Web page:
Nothing says comfort food like a hearty bowl full of stew. Follow our steps and you will be well on your way to mastering these one-bowl wonders.
Photo: John Autry
January 26, 2011
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Foolproof Stew Making
Stew making is comfort-food alchemy: Bites of meat—usually taken from tough, sinewy muscles—cook low and slow with hearty veggies, bubbling away until flavors meld and the meat loosens and gains buttery texture. The technique is straightforward, but the cook needs to avoid simple mistakes that often come from speeding the process—boiling rather than simmering, or skimping on the first steps that build deep flavor. Read on for foolproof tips and healthy stew recipes.
Recipe Tip: Tough cuts of meat that lend themselves to stews tend to be fatty, so you need to trim them well for healthy results.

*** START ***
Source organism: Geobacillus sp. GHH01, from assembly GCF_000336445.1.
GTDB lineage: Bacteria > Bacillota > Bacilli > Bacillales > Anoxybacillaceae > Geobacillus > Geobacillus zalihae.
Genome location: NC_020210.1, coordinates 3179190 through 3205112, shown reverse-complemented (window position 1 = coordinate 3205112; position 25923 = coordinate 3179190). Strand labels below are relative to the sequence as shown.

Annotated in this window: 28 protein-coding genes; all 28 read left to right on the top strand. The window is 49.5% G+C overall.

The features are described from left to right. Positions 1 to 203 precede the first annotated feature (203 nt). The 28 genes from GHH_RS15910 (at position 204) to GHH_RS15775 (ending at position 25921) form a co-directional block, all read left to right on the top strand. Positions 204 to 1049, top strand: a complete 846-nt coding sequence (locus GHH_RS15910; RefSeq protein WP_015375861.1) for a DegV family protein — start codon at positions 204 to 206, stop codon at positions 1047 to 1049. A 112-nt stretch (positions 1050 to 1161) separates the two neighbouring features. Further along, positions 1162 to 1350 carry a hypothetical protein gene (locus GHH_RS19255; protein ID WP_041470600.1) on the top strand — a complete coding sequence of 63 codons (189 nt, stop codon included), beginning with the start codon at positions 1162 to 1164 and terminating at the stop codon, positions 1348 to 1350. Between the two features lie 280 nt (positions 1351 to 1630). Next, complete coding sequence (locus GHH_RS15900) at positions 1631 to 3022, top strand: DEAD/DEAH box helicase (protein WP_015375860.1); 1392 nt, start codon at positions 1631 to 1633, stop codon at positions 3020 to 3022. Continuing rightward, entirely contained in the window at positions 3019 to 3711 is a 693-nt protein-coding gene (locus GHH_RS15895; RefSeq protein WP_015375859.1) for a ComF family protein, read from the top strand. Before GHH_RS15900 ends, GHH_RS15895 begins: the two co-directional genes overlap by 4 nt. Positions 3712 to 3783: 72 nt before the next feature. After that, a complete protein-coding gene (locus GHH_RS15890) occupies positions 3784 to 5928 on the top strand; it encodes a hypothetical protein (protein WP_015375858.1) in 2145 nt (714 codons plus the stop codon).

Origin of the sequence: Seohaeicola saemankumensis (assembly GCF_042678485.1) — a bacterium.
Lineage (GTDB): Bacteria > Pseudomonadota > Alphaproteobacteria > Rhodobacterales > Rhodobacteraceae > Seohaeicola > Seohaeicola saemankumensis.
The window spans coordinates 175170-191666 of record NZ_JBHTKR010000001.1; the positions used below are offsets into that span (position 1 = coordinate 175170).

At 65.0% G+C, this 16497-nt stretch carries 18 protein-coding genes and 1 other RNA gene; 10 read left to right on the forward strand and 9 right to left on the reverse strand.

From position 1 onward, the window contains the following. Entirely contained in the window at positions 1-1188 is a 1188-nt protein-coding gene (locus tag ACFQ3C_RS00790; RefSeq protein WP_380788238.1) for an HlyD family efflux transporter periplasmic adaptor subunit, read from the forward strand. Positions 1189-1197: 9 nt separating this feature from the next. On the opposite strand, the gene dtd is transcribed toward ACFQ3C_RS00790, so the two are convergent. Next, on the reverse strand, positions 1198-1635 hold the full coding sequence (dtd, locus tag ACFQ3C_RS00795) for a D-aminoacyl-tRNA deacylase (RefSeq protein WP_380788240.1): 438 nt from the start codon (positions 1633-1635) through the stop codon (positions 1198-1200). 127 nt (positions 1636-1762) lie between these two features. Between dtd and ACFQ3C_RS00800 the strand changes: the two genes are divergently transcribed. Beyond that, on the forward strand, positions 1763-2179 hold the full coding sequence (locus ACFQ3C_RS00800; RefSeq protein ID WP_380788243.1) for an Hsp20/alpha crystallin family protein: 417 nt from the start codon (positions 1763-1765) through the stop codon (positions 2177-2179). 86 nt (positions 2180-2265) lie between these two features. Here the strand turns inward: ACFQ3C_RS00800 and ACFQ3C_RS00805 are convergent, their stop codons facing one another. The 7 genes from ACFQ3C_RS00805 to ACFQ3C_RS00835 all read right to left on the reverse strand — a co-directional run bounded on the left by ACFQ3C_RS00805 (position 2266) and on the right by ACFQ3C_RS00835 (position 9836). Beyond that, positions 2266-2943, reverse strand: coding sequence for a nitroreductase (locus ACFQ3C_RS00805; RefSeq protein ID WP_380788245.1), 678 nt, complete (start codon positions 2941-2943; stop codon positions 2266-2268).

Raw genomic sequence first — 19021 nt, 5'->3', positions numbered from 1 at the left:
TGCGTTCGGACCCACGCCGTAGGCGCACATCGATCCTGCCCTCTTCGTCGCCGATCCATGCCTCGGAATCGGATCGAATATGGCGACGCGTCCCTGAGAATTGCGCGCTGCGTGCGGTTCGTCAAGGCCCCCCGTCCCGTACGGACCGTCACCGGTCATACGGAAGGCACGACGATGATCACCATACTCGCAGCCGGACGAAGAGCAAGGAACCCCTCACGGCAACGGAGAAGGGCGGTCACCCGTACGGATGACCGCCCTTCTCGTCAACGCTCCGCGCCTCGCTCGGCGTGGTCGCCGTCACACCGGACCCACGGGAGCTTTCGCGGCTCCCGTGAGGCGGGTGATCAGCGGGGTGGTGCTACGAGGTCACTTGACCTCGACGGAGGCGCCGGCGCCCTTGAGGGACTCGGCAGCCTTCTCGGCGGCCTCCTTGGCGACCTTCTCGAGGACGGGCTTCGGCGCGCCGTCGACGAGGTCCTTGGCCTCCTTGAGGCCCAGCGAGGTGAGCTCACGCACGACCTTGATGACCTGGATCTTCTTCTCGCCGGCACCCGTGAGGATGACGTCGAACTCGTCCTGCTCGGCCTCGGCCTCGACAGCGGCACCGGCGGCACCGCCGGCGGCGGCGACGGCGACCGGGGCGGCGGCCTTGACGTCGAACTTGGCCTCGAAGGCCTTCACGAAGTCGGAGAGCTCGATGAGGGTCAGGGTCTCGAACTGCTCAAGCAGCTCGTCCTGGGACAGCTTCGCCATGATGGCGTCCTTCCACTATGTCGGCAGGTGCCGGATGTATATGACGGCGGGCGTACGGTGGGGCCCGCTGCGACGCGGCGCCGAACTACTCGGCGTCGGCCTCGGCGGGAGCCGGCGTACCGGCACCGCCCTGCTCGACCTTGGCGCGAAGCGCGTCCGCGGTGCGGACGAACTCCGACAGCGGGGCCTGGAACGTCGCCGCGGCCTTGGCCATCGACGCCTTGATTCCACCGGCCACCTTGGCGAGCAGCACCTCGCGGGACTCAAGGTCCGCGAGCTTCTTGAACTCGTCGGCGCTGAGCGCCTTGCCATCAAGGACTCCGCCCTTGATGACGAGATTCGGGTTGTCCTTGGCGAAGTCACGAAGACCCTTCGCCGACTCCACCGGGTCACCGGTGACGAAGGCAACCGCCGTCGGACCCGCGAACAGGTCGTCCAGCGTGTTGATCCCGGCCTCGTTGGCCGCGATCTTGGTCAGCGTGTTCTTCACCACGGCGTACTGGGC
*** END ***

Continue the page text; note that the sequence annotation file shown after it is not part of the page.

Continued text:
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1. Build a Flavor Foundation
Build a flavor foundation by browning meat and aromatic ingredients. This step leaves tasty browned bits in the bottom of the pan that add complexity to the stew.
Recipe Tip: Cut meat and veggies into roughly equal-sized pieces so they'll cook evenly.
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2. Concentrate Flavor
Add a flavorful (usually acidic) liquid like wine to the pan, scraping the bits off the bottom as you bring the mixture to a boil. Cook briefly to concentrate the flavor.
Recipe Tip: Anaheim chiles are mild; try poblanos or jalepeños if you want to turn up the heat on this Latin-inspired stew.
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3. Thicken Stew
Stir in broth or water to cover, and bring to a boil. Reduce heat, cover, and simmer gently. Then uncover and cook until the meat is fork-tender and the stew thickens.